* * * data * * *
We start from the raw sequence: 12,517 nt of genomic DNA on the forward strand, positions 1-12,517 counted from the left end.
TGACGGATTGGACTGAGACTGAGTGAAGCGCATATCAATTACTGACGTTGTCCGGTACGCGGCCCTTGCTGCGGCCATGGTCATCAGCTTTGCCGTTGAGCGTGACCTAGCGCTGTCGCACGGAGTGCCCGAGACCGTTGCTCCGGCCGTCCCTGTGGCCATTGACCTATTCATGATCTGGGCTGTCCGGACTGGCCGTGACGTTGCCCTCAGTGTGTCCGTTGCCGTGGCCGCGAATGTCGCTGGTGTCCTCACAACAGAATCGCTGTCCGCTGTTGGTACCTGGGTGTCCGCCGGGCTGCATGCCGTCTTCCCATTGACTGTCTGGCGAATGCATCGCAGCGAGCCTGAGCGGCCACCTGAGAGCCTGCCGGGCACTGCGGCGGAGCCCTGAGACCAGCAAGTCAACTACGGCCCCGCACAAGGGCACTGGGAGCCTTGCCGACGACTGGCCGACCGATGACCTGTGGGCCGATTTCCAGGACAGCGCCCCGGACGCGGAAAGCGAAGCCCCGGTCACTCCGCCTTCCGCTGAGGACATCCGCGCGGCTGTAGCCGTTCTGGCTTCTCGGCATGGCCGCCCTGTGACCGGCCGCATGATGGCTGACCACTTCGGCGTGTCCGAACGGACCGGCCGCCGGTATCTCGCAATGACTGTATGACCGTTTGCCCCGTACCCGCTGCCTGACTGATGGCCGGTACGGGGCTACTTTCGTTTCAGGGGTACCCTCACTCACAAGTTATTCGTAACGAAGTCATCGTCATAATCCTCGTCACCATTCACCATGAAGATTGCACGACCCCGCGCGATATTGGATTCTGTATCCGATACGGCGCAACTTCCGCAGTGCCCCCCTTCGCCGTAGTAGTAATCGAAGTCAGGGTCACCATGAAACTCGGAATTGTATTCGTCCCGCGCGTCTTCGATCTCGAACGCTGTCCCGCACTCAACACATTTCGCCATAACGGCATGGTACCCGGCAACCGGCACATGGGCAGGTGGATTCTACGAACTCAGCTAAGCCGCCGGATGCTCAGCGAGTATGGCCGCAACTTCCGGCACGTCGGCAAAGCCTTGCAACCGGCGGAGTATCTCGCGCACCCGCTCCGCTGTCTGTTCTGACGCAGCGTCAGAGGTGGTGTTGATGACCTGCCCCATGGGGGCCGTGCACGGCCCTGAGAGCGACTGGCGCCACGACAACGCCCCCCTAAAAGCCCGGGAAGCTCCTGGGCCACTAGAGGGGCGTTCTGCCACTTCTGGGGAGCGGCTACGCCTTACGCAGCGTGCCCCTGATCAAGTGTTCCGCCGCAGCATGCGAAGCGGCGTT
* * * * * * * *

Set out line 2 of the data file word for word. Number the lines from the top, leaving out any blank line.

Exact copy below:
TGACGGATTGGACTGAGACTGAGTGAAGCGCATATCAATTACTGACGTTGTCCGGTACGCGGCCCTTGCTGCGGCCATGGTCATCAGCTTTGCCGTTGAGCGTGACCTAGCGCTGTCGCACGGAGTGCCCGAGACCGTTGCTCCGGCCGTCCCTGTGGCCATTGACCTATTCATGATCTGGGCTGTCCGGACTGGCCGTGACGTTGCCCTCAGTGTGTCCGTTGCCGTGGCCGCGAATGTCGCTGGTGTCCTCACAACAGAATCGCTGTCCGCTGTTGGTACCTGGGTGTCCGCCGGGCTGCATGCCGTCTTCCCATTGACTGTCTGGCGAATGCATCGCAGCGAGCCTGAGCGGCCACCTGAGAGCCTGCCGGGCACTGCGGCGGAGCCCTGAGACCAGCAAGTCAACTACGGCCCCGCACAAGGGCACTGGGAGCCTTGCCGACGACTGGCCGACCGATGACCTGTGGGCCGATTTCCAGGACAGCGCCCCGGACGCGGAAAGCGAAGCCCCGGTCACTCCGCCTTCCGCTGAGGACATCCGCGCGGCTGTAGCCGTTCTGGCTTCTCGGCATGGCCGCCCTGTGACCGGCCGCATGATGGCTGACCACTTCGGCGTGTCCGAACGGACCGGCCGCCGGTATCTCGCAATGACTGTATGACCGTTTGCCCCGTACCCGCTGCCTGACTGATGGCCGGTACGGGGCTACTTTCGTTTCAGGGGTACCCTCACTCACAAGTTATTCGTAACGAAGTCATCGTCATAATCCTCGTCACCATTCACCATGAAGATTGCACGACCCCGCGCGATATTGGATTCTGTATCCGATACGGCGCAACTTCCGCAGTGCCCCCCTTCGCCGTAGTAGTAATCGAAGTCAGGGTCACCATGAAACTCGGAATTGTATTCGTCCCGCGCGTCTTCGATCTCGAACGCTGTCCCGCACTCAACACATTTCGCCATAACGGCATGGTACCCGGCAACCGGCACATGGGCAGGTGGATTCTACGAACTCAGCTAAGCCGCCGGATGCTCAGCGAGTATGGCCGCAACTTCCGGCACGTCGGCAAAGCCTTGCAACCGGCGGAGTATCTCGCGCACCCGCTCCGCTGTCTGTTCTGACGCAGCGTCAGAGGTGGTGTTGATGACCTGCCCCATGGGGGCCGTGCACGGCCCTGAGAGCGACTGGCGCCACGACAACGCCCCCCTAAAAGCCCGGGAAGCTCCTGGGCCACTAGAGGGGCGTTCTGCCACTTCTGGGGAGCGGCTACGCCTTACGCAGCGTGCCCCTGATCAAGTGTTCCGCCGCAGCATGCGAAGCGGCGTT